Mark of the Plague by Kevin SandsMark of the Plague by Kevin Sands

Mark of the Plague

byKevin Sands

Paperback | May 9, 2017

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Christopher Rowe is back and there are more puzzles, riddles, and secrets to uncover in this follow-up to the Indie Next pick The Blackthorn Key, which was called a “spectacular debut” by Kirkus Reviews in a starred review.

The Black Death has returned to London, spreading disease and fear through town. A mysterious prophet predicts the city’s ultimate doom—until an unknown apothecary arrives with a cure that actually works. Christopher’s Blackthorn shop is chosen to prepare the remedy. But when an assassin threatens the apothecary’s life, Christopher and his faithful friend Tom are back to hunting down the truth, risking their lives to untangle the heart of a dark conspiracy.

And as the sickness strikes close to home, the stakes are higher than ever before…
Title:Mark of the PlagueFormat:PaperbackProduct dimensions:560 pages, 7.62 × 5.12 × 1.4 inShipping dimensions:7.62 × 5.12 × 1.4 inPublished:May 9, 2017Publisher:AladdinLanguage:English

The following ISBNs are associated with this title:

ISBN - 10:1481446754

ISBN - 13:9781481446754

Appropriate for ages: 10


Rated 5 out of 5 by from Fantastic Sequel Although I loved The Blackthorn Key, I was worried that the sequel would fail to live up to expectations. I was wrong. The Mark of the Plague was just as entertaining as its predecessor and had me hanging on until the very end. If you enjoyed the first book, this is a must-read!
Date published: 2018-01-20
Rated 4 out of 5 by from READ THIS BOOK!!! I wasn't sure if I was going to like it when I bought it. But from the first page to the last it was an AMAZING read. I definitely recommend buying this book. Cant wait to read it again!
Date published: 2018-01-06

Read from the Book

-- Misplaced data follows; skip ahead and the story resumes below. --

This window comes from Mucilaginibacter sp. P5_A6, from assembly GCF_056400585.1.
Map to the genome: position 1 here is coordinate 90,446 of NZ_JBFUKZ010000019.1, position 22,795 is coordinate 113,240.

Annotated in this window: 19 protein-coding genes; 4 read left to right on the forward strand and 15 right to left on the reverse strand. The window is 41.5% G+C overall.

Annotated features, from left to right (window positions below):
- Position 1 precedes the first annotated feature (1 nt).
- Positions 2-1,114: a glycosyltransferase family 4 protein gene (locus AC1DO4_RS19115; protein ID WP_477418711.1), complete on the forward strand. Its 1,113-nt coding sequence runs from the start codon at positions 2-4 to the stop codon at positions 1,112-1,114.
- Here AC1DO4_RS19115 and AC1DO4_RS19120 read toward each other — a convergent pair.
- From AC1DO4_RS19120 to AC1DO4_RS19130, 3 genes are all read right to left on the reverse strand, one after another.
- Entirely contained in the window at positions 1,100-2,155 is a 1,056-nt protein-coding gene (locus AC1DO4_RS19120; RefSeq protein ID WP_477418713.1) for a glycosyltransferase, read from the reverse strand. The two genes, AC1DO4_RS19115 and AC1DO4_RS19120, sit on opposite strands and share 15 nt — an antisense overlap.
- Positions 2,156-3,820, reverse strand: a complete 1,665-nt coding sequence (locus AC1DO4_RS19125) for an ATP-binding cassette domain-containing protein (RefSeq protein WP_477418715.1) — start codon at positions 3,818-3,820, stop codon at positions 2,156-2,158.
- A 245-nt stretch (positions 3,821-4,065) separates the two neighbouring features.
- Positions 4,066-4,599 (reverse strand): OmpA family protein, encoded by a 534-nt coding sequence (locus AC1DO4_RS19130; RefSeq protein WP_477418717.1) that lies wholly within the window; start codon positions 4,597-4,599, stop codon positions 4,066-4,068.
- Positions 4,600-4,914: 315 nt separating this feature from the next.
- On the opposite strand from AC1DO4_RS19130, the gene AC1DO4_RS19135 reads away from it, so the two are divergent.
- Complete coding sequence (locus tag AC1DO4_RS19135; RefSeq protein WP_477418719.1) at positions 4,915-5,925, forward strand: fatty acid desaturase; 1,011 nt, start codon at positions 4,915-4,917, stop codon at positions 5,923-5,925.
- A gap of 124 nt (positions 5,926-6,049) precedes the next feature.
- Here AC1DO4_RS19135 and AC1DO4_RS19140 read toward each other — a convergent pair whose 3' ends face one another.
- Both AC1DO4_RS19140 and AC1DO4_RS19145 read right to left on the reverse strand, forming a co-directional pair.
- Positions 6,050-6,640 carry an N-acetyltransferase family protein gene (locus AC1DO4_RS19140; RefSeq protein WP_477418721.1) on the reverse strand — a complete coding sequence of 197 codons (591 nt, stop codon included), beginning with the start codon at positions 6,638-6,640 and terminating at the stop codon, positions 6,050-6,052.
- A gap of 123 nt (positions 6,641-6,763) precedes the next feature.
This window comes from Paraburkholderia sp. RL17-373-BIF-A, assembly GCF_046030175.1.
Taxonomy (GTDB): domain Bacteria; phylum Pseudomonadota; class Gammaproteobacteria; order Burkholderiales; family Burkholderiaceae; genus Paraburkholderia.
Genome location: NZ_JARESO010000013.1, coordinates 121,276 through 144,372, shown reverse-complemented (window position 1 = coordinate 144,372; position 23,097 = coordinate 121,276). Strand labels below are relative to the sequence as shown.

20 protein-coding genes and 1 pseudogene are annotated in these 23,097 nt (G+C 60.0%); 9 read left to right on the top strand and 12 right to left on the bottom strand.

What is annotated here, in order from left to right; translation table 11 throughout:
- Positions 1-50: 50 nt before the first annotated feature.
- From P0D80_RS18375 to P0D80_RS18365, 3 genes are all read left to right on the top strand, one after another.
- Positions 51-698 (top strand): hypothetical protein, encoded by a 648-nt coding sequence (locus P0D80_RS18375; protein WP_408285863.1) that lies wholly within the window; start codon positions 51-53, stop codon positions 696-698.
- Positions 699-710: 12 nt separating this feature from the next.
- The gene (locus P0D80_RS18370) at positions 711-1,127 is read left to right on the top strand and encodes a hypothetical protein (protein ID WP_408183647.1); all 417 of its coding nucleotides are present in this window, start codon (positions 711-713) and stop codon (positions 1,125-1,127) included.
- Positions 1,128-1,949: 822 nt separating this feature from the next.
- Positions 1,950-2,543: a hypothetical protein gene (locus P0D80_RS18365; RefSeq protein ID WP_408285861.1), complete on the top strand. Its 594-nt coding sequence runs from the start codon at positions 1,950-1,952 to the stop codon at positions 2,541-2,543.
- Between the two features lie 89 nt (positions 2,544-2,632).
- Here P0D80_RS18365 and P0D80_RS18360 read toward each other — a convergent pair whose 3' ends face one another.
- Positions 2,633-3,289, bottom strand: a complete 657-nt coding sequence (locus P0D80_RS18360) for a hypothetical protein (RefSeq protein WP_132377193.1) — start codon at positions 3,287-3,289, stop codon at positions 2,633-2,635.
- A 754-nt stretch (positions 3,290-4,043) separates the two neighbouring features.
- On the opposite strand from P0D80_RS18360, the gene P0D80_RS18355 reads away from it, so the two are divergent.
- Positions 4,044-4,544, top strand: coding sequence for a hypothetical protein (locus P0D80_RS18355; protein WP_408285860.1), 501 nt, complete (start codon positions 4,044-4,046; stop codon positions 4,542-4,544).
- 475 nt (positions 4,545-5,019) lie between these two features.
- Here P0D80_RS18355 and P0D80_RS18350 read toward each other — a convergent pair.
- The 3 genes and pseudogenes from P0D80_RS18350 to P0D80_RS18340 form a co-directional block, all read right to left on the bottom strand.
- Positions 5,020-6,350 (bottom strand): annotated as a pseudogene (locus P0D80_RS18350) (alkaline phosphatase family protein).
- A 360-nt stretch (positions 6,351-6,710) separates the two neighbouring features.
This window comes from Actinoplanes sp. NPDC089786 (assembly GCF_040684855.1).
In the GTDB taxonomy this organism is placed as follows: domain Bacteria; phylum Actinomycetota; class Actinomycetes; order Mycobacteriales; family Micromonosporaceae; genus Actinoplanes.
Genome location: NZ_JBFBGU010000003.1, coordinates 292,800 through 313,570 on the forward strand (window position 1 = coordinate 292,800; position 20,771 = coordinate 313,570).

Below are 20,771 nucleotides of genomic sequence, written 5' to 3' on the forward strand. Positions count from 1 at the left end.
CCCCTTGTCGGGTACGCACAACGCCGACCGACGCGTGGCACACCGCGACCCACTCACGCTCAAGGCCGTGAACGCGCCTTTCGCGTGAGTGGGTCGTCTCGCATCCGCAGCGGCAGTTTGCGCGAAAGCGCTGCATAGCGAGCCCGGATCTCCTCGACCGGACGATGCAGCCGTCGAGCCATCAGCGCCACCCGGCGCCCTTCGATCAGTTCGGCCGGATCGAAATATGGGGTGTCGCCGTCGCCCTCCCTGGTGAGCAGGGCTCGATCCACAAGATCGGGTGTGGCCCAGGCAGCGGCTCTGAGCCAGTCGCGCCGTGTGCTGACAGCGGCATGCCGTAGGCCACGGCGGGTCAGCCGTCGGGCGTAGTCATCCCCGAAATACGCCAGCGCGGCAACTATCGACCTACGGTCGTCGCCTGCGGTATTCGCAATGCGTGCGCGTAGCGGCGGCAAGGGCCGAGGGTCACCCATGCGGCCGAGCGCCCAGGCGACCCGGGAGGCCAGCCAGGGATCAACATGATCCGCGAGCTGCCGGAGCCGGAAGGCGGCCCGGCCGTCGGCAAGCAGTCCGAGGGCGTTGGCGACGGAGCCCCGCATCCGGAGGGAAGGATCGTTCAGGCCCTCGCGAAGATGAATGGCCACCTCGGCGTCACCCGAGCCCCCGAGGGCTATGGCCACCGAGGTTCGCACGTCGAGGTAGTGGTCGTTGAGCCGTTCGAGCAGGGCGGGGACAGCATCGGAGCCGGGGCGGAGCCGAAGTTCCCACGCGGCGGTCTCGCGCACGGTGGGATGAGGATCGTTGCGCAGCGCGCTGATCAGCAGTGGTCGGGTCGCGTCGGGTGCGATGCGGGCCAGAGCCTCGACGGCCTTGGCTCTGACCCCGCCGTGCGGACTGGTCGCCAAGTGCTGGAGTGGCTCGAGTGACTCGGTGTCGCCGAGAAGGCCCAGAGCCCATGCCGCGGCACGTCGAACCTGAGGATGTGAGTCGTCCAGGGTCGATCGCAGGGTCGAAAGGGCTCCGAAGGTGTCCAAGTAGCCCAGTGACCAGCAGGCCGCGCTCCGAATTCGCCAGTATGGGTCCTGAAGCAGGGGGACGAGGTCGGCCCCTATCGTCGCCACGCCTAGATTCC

Mark of the Plague CHAPTER 1 “THIS IS A BAD IDEA,” Tom said. He stared sidelong at the device at the end of the workbench, as though, if he looked at it directly, it might poke out his eyes. “You don’t even know what it does yet,” I said. He bit his lip. “I’m pretty sure I don’t want to.” The contraption did look rather . . . well, odd. It was five inches tall, with a bulging top balanced over a narrow upright cylinder, wrapped tightly in folded paper. The upper part of the device balanced on three wooden prongs sticking out of the bottom. A wick of cannon fuse trailed from its end. “It’s like a mushroom,” Tom said. “With a tail.” He edged away from the workbench. “A flammable tail.” I couldn’t help feeling slightly wounded. Odd or not, this device was the most important thing I’d ever made. All of the other equipment in the apothecary workshop—the ceramic jars, the molded glassware, the spoons and cups and pots and cauldrons—lay crammed on the side benches, cold and quiet. Only the faint scent of ingredients and concoctions lingered in the room. Even the giant onion-shaped oven in the corner was still. Because this was the creation that would save my shop. I held it up with pride. “Blackthorn’s Smoke-Your-Home! Guaranteed to . . . uh . . . smoke your home. Well, that advertisement needs work.” “Your brain needs work,” Tom muttered. Now that was going too far. “My inventions do exactly what they’re supposed to.” “I know,” Tom said. “That’s the problem.” “But—look.” I put my Smoke-Your-Home back down—gently—and showed him my design, sketched on an unrolled sheet of vellum. “It’s like a firework,” I said, which in retrospect was probably not the best way to start.Blackthorn’s Smoke-Your-Home Invented by Christopher Rowe, Apothecary’s Apprentice “You light the fuse at the bottom. The gunpowder in the lower part pops the top into the air. Then the second fuse makes that burst.” I swept my arm over it like I was hawking silks at the Royal Exchange. “Fills any room with smoke to keep your family safe! Designed to help drive off the plague!” “Uh-huh,” Tom said. I think my theatrics made him less impressed. “Why is it full of flour?” “That’s the best part. Watch.” I went to the side of the workshop, where I’d stored the two sacks of flour I had left. I grabbed a handful of it and picked up the taper burning on the workbench. When I puffed the flour into it, it burst with a bright flash of flame. “See?” I said. “It explodes. That’s what blew up Campden’s mill last summer. There was too much flour in the air.” Tom pressed his fingers to his forehead. “You based an invention on an exploding mill?” “Well . . . it’s less dangerous than gunpowder, right?” Tom didn’t seem to think that was a selling point. “Anyway, when the flour explodes, it incinerates the sawdust and herbs, filling the room with smoke. And that smoke is the best thing we know of that will prevent you getting the plague. We can even make them to order, put whatever wood inside the customer wants.” “Why couldn’t they just make a fire?” Tom said. “You can’t just light random fires around your house,” I said. “Yes, this seems much safer.” “It is,” I insisted. “You just have to keep it away from curtains. And oil lamps. And pets. And—look, I’ll show you.” Tom backed away. “Wait. You’re not really going to set that off?” “What else would I do with it?” “I thought you were just playing a joke on me.” From high up on the ingredient shelves, a plump salt-and-pepper-speckled pigeon fluttered down to where I stood. She cooed. “That’s right, Bridget,” Tom said. “Talk some sense into him.” Bridget pecked at the cannon fuse. She recoiled with a grunt and took off, wings flapping her up the stairs. “See?” Tom ducked behind the workbench. “Even the bird thinks you’re mad.” “You’re going to regret this when I’m knee-deep in gold,” I said. Tom’s voice called from behind the wood. “I’ll take my chances.” I lit the fuse. I watched it crackle and spark, then joined Tom behind the bench. Not because I was worried, of course. It just seemed . . . prudent. The fuse reached the bottom. For a moment, there was nothing. Then the gunpowder ignited. There was a hissing, and sparks shot from the bottom. The cylinder popped into the air. I pulled on Tom’s sleeve. “It works! It works!” Then the second charge began to burn. A thin, smoking flame rushed out of the bottom. Slowly, it tipped sideways. Then it rocketed through the door into the shop. “Was that supposed to happen?” Tom said. “Well . . . ,” I said, but the correct answer was: no. From the doorway to the shop came a flash. Then a BOOM. The boom was expected. The voice that followed it was not. “AAHHHH!” it said.